Through her swoon, Kang said she was struggling to get the club back, that she was getting mentally stuck to where she could not begin her takeaway. She sought out Butch Harmon, back at her Las Vegas home, for help. She said tying for third at the KEB Hana Bank Championship last week felt like a victory, though she was still battling her demons there.

    “Anxiety over tee balls,” Kang said. “People might wonder what I'm doing. I actually can't pull the trigger. It has nothing to do with the result. Having to get over that last week was incredible for me. Even on the first round, one shot took me, I think, four minutes.”

    Kang, who turned 26 on Saturday, broke through to win last year under swing coach David Leadbetter, but she began working with Harmon while struggling in the second half this year.


    Buick LPGA Shanghai: Articles, photos and videos


    “I was actually very frustrated, even yesterday,” Kang said. “Things just weren't going my way. The biggest thing that Butch tells me is to stay out of my own way. I just couldn't do that. If I had a short putt, I just kept doubting myself. I couldn't putt freely.”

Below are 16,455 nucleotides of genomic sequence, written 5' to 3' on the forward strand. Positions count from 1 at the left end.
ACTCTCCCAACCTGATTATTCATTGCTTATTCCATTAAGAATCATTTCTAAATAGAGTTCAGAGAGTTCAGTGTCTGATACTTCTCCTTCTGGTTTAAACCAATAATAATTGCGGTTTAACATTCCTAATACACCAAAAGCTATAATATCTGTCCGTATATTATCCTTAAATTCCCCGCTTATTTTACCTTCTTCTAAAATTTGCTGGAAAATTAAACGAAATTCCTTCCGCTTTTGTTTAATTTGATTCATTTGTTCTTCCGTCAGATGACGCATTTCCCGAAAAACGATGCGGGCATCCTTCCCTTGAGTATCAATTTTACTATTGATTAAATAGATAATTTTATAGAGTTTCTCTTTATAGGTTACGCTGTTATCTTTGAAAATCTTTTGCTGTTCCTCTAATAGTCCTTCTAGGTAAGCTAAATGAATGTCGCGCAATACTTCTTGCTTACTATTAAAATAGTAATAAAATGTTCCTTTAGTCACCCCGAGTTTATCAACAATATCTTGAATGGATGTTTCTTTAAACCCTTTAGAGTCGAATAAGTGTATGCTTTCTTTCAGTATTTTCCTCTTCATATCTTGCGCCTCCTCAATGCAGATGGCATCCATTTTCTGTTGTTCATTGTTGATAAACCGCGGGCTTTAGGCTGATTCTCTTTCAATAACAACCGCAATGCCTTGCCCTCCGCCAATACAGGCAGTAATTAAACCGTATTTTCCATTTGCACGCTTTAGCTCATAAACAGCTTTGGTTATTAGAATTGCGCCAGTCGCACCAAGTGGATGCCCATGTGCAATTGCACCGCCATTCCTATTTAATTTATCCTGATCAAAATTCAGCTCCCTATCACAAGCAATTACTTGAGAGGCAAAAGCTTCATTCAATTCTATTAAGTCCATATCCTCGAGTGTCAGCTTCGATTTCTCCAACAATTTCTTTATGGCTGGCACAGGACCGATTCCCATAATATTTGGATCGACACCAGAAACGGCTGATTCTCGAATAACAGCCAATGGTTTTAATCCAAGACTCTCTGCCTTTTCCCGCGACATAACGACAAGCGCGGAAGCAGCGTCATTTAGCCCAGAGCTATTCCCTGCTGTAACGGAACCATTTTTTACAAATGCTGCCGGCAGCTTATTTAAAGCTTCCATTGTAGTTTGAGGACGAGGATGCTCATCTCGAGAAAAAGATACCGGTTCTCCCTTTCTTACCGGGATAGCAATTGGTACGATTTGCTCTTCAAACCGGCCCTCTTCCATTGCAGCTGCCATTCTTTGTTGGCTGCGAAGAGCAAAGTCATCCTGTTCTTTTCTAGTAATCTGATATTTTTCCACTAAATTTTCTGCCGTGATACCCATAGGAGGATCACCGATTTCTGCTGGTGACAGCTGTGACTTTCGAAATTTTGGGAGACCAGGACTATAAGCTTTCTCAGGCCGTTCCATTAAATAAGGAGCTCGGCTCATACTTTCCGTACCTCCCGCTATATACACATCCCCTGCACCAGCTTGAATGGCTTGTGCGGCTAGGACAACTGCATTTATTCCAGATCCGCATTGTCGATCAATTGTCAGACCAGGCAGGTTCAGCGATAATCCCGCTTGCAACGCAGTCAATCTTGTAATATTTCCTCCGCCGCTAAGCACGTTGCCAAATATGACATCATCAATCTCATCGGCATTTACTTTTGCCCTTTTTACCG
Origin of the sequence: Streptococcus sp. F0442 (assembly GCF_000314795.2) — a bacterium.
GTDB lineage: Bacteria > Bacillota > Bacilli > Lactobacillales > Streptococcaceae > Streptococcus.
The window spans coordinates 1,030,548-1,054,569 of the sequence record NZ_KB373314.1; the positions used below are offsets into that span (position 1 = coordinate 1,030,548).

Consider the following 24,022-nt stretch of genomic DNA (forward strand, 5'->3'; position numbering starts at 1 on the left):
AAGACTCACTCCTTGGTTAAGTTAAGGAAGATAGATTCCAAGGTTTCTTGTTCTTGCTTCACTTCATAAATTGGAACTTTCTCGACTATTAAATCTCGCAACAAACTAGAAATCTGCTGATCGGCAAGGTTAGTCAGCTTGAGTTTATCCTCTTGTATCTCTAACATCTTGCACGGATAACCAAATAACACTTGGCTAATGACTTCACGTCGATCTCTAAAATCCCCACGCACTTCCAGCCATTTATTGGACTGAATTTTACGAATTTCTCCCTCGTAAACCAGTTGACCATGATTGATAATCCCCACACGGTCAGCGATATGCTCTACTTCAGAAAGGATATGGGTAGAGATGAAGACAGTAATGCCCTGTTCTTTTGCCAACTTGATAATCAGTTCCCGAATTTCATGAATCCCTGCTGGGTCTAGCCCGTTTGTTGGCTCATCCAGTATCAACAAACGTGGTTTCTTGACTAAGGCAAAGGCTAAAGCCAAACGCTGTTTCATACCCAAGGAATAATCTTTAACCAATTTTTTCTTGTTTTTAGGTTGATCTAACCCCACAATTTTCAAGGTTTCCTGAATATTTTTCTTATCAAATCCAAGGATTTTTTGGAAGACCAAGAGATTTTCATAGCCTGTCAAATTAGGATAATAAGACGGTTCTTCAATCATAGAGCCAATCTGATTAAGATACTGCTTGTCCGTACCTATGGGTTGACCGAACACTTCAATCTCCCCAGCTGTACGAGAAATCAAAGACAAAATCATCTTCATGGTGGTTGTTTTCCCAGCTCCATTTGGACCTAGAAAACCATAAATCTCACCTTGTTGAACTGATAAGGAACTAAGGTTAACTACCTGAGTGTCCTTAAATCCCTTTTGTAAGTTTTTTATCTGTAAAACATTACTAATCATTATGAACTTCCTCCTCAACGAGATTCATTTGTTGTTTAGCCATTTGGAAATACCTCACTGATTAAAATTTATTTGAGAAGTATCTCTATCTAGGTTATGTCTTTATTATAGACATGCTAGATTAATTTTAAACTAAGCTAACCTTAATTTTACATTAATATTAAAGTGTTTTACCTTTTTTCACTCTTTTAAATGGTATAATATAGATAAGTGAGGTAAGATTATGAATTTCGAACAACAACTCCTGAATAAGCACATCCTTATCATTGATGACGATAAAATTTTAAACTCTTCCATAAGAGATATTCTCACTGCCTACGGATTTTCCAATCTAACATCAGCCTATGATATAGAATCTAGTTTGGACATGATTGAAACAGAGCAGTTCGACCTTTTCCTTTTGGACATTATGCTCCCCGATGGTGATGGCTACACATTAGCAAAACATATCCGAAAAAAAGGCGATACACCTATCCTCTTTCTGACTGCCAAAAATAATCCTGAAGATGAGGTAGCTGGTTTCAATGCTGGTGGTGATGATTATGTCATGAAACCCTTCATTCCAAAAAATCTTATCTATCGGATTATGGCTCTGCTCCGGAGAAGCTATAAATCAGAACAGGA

Kang said her anger and frustration built up again on the front nine Sunday. She made the turn at 1 over for the round. She said her caddie, Oliver Brett, helped her exorcise some anger. After the ninth hole, he pulled her aside.

    This is how Kang remembered the conversation:

    Brett: “Whatever you need to do to let your anger out and restart and refresh, you need to do that now.”

    Kang: “Cameras are everywhere. I just want to hit the bag really hard.”

    Brett: “Here's a wedge. Just smash it.”

    Kang did.

    “Honestly, I thank him for that,” Kang said. “He told me there are a lot birdies out there. I regrouped, and we pretended we started the round brand new on the 10th hole. Then things changed and momentum started going my way. I started hitting it closer and felt better over the putts.”

    Kang said the victory was all about finding a better place mentally.

    “I'm just so happy to be where I'm at today,” Kang said. “I'm just happy that I won.

    “More so than anything, I'm finally at a place where I'm peaceful and happy with my game, with my life . . . . I hope I win more. I did the best I can. I'm going to keep working hard and keep giving myself chances and keep putting myself in contention. I'll win more. I'll play better.”